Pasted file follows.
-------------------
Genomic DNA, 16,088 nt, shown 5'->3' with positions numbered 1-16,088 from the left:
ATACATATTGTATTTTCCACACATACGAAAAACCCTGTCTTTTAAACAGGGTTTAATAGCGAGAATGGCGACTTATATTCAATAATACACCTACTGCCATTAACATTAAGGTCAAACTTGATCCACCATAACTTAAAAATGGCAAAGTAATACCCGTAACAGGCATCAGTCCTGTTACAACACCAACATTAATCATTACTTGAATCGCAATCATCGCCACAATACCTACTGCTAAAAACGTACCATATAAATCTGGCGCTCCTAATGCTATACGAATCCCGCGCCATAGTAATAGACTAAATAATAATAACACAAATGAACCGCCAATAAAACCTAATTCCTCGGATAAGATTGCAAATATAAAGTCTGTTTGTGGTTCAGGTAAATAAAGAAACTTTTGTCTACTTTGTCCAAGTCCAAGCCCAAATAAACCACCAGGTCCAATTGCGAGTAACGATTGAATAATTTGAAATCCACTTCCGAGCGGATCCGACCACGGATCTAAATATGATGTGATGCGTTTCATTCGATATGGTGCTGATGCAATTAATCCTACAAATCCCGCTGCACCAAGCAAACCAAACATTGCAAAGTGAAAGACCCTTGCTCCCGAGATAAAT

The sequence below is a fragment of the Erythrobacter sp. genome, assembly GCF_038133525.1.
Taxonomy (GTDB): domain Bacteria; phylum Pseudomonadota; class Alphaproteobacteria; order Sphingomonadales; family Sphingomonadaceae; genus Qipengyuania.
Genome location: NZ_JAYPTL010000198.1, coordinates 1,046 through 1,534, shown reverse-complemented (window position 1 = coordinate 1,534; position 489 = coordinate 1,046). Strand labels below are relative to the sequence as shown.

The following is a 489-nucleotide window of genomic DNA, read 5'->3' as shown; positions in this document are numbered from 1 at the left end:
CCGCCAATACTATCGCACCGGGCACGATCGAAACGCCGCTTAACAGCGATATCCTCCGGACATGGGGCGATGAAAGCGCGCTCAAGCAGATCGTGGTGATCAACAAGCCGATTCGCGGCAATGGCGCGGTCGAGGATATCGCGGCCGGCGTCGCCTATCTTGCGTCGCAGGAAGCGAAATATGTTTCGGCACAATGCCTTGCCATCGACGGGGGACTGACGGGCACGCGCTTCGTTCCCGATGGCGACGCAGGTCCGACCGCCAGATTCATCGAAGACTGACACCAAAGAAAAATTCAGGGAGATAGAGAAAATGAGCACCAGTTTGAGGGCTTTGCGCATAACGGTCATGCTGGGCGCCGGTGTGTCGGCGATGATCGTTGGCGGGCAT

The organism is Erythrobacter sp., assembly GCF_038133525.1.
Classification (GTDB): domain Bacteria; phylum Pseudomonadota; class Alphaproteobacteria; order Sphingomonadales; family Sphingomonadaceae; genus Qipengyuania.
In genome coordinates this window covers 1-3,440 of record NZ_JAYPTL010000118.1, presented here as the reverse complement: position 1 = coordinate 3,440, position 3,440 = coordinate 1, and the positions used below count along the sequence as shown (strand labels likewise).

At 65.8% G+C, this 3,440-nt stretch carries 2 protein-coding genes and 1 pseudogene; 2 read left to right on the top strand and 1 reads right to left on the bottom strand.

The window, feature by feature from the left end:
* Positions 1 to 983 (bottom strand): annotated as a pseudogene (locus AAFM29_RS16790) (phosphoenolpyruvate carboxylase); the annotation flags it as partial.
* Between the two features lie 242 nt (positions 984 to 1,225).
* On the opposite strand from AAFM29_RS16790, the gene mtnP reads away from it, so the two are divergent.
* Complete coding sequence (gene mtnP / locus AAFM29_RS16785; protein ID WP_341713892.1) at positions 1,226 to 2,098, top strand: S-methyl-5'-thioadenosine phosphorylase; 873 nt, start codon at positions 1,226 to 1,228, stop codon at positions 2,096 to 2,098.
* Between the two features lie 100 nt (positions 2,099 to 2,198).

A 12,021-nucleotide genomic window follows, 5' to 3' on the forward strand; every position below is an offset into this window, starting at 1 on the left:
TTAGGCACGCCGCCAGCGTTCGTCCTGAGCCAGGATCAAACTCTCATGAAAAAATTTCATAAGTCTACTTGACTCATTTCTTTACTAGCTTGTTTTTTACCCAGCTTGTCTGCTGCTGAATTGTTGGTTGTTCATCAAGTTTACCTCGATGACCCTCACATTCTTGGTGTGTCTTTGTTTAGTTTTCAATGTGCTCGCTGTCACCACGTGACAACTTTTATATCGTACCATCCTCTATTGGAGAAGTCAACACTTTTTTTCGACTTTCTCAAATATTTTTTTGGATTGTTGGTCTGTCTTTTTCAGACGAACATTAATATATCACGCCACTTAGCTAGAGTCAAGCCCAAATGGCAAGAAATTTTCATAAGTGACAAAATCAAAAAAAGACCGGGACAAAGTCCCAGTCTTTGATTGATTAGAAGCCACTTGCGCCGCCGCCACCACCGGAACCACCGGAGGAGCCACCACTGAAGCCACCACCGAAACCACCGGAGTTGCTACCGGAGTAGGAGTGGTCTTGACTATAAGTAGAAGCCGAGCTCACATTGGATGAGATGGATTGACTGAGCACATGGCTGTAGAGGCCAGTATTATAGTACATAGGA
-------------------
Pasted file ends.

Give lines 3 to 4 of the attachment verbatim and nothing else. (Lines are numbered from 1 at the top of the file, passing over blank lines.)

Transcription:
The sequence below is a fragment of the Erythrobacter sp. genome, assembly GCF_038133525.1.
Taxonomy (GTDB): domain Bacteria; phylum Pseudomonadota; class Alphaproteobacteria; order Sphingomonadales; family Sphingomonadaceae; genus Qipengyuania.